Remembering Harry Weinberg

Remembering Hawaii

On this day in 1990, billionaire philanthropist Harry Weinberg died at the age of 82 in Honolulu due to complications from multiple myeloma. After his death, the vast wealth he amassed during his life transferred to The Harry and Jeanette Weinberg Foundation, named after he and his wife Jeanette, who died a year earlier at the age of 80.

Weinberg was born in Europe and moved to Maryland with his family in 1911 at the age of three. One of his earliest business ventures was selling tiny American flags to celebrate the end of World War I as a 10-year-old. Despite dropping out of elementary school, he was successful from early on, buying businesses and real estate and selling them for profit. On the eve of World War II, he used his personal stocks in various companies to help his wife’s family flee from Germany, thus marking the incipience of his charitable conscience.

He built a transportation/real estate empire in Pennsylvania and Texas, which ultimately led him to Hawaii in the 1950s to repeat the process. He quickly became the single largest shareholder of the Honolulu Rapid Transit (HRT) company — which would later become TheBus — earning him few friends but plenty of influence in local business. His takeover of HRT was tumultuous and met with resistance from workers and board members alike. After taking control of HRT, he battled Teamsters, the Public Utilities Commission, and the city of Honolulu, eventually forcing the government to buy him out at a profit. While this was happening, Weinberg was independently purchasing real estate across the islands, making him one of the largest private landowners in the state at the time.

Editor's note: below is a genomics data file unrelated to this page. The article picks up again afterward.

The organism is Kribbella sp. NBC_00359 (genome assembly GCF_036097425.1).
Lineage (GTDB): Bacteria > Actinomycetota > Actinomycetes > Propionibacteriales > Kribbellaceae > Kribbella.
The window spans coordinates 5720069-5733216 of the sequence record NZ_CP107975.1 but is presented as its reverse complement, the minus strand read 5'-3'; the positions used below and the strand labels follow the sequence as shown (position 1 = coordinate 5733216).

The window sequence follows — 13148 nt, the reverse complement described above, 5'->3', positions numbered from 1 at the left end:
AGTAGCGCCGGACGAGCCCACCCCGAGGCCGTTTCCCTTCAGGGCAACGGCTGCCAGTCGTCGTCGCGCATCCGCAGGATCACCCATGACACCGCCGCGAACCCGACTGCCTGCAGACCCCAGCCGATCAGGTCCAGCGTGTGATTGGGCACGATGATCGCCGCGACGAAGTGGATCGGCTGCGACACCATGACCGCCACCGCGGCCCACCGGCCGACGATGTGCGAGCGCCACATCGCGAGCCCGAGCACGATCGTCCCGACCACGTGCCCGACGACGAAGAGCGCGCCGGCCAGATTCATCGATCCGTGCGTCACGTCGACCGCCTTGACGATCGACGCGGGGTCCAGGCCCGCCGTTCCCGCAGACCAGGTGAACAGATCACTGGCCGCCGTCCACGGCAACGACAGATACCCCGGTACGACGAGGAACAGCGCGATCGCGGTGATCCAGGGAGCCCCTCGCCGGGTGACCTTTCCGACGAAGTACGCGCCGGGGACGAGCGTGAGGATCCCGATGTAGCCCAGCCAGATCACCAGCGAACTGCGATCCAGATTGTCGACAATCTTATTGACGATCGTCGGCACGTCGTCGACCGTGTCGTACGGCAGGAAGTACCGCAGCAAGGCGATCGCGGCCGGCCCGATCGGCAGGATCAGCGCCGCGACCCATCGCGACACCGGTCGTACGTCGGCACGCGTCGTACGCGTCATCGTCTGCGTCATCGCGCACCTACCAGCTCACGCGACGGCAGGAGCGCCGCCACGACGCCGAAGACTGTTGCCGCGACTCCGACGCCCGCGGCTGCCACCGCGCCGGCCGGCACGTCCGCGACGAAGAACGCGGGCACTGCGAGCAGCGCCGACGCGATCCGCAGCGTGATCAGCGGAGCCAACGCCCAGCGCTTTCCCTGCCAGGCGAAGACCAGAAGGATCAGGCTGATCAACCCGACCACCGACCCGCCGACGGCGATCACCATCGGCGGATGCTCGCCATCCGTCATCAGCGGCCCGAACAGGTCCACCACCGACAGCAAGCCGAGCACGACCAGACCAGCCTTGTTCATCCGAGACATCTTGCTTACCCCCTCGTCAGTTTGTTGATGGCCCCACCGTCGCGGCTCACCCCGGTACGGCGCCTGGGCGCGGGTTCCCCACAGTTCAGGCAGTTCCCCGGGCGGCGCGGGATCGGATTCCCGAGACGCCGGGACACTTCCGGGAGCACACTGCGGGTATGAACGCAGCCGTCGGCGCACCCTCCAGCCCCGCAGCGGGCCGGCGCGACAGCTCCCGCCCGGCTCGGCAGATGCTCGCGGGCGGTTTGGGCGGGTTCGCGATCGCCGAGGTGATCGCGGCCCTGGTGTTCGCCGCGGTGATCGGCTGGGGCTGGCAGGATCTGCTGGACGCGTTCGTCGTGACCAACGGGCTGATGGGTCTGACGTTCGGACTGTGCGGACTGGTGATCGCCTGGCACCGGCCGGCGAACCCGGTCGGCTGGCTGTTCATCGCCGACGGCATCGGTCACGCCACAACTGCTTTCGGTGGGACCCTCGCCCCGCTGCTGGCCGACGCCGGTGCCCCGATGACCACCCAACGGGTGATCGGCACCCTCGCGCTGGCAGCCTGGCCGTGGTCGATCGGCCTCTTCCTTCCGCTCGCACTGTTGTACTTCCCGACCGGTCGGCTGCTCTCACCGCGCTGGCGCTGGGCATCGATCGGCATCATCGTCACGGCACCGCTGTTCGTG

Although he had many fierce opponents during his life, his legacy after his death has been rehabilitated through his foundation’s charitable giving — not unlike John D. Rockefeller or Andrew Carnegie. At the time of his passing, he directed that no money be given to causes favored by the upper class, and instead focused on organizations benefiting the poor. Now, more than 180 buildings in Hawaii bear the Weinberg name, which is now associated more with health and human services for the impoverished, children and elderly than with the ruthless business practices that made him a quintessential rags-to-riches story of American success.

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